Conwy and its district has a history stretching back to Neolithic times. However, the area comes into its own from around AD 1200, the period of Welsh Princes and increased interest from England. This resulted in the clash of cultures typified by Conwy Castle and town walls - one of the finest surviving medieval fortifications in Britain, built by Edward I on the site of Aberconwy Monastery. By the mid-nineteenth century, Conwy's close neighbour Llandudno began its development as a prime tourist resort with hotels, bathing houses, a pier, theatres and an art gallery, among other attractions. Following the First World War, we find buildings from the Arts and Crafts Movement and in the art deco style. The Second World War brought to the area a cold food store and an artillery school set in a dramatic location on the Great Orme. In more recent times artisan ice cream has been available on Conwy Quay, a new theatre has adorned Llandudno's promenade, and a new water sports development has been added to Colwyn Bay's seafront. Thus, the long history of Conwy and its district can be delightfully demonstrated through an examination of selected buildings, many of them truly iconic.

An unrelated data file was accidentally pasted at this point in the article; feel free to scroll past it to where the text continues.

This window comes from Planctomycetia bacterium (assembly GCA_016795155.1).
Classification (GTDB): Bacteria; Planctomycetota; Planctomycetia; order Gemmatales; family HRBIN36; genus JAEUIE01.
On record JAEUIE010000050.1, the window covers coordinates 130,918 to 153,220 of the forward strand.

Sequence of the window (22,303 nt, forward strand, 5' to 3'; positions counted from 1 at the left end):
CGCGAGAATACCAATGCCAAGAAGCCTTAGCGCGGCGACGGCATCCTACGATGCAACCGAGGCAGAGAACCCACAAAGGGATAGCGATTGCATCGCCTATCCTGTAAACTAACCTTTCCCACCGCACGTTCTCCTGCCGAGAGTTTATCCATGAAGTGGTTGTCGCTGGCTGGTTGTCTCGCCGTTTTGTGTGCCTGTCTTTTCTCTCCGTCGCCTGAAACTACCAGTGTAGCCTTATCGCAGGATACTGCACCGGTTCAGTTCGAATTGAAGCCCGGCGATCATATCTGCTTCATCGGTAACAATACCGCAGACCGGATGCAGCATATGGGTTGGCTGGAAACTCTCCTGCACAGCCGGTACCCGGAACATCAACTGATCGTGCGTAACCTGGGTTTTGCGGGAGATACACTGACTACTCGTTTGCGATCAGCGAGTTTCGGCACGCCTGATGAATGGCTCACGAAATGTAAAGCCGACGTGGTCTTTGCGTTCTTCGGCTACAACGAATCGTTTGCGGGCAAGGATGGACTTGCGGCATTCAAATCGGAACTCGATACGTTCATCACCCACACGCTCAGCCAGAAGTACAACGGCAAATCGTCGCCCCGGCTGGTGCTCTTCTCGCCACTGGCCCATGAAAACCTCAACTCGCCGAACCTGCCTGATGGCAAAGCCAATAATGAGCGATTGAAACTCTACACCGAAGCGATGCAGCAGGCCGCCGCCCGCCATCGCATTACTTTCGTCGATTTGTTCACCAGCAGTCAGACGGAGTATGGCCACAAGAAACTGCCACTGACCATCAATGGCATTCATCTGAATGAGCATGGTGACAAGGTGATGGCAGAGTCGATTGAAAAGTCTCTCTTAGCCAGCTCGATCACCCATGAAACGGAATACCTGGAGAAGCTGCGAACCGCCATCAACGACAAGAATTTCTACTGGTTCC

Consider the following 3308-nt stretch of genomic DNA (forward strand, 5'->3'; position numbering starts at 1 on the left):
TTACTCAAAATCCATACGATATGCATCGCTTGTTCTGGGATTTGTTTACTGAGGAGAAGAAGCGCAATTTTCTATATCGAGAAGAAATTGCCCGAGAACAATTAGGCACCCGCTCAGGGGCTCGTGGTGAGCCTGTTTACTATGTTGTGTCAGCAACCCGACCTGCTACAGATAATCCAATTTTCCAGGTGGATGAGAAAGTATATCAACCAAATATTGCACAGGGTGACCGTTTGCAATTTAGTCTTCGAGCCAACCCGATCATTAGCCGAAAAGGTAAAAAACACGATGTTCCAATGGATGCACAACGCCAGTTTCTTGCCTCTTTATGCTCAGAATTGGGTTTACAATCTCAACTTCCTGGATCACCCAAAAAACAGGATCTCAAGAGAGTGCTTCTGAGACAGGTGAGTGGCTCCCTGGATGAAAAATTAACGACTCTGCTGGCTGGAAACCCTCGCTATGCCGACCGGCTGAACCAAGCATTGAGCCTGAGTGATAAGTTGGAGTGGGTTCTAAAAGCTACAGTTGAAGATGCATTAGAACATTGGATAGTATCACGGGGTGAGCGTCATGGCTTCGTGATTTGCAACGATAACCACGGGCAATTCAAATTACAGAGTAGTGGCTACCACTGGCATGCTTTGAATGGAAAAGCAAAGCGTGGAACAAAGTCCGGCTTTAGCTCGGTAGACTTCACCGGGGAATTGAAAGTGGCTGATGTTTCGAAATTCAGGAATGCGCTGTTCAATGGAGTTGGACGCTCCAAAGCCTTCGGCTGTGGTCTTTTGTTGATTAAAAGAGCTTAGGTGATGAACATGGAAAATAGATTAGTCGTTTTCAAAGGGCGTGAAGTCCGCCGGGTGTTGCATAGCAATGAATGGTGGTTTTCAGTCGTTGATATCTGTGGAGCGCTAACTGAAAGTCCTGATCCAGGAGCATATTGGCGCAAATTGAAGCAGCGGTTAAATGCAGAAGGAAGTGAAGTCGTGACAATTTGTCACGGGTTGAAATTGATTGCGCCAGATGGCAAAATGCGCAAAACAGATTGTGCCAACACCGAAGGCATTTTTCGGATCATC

Peter has a background in academic research. He is a qualified environmental studies teacher and was a part-time Open University lecturer from 1990-99.He was elected a Fellow of the Royal Numismatic Society in 1979, and has published various papers in the Numismatic Chronicle. He is currently studying for an Advanced Diploma in Local History at Oxford University. In addition, he has been a keen writer of fiction for many years, winning several competitions. Catherine has been a published author of children's fiction for almost 30 years, and writes for children of all ages, from pre-school to teenagers. Her last published work was a history of north Wales for children. She has also written, published and broadcasted numerous non-fiction pieces for children and adults, including many contributions to BBC Radio Wales and BBC World Service.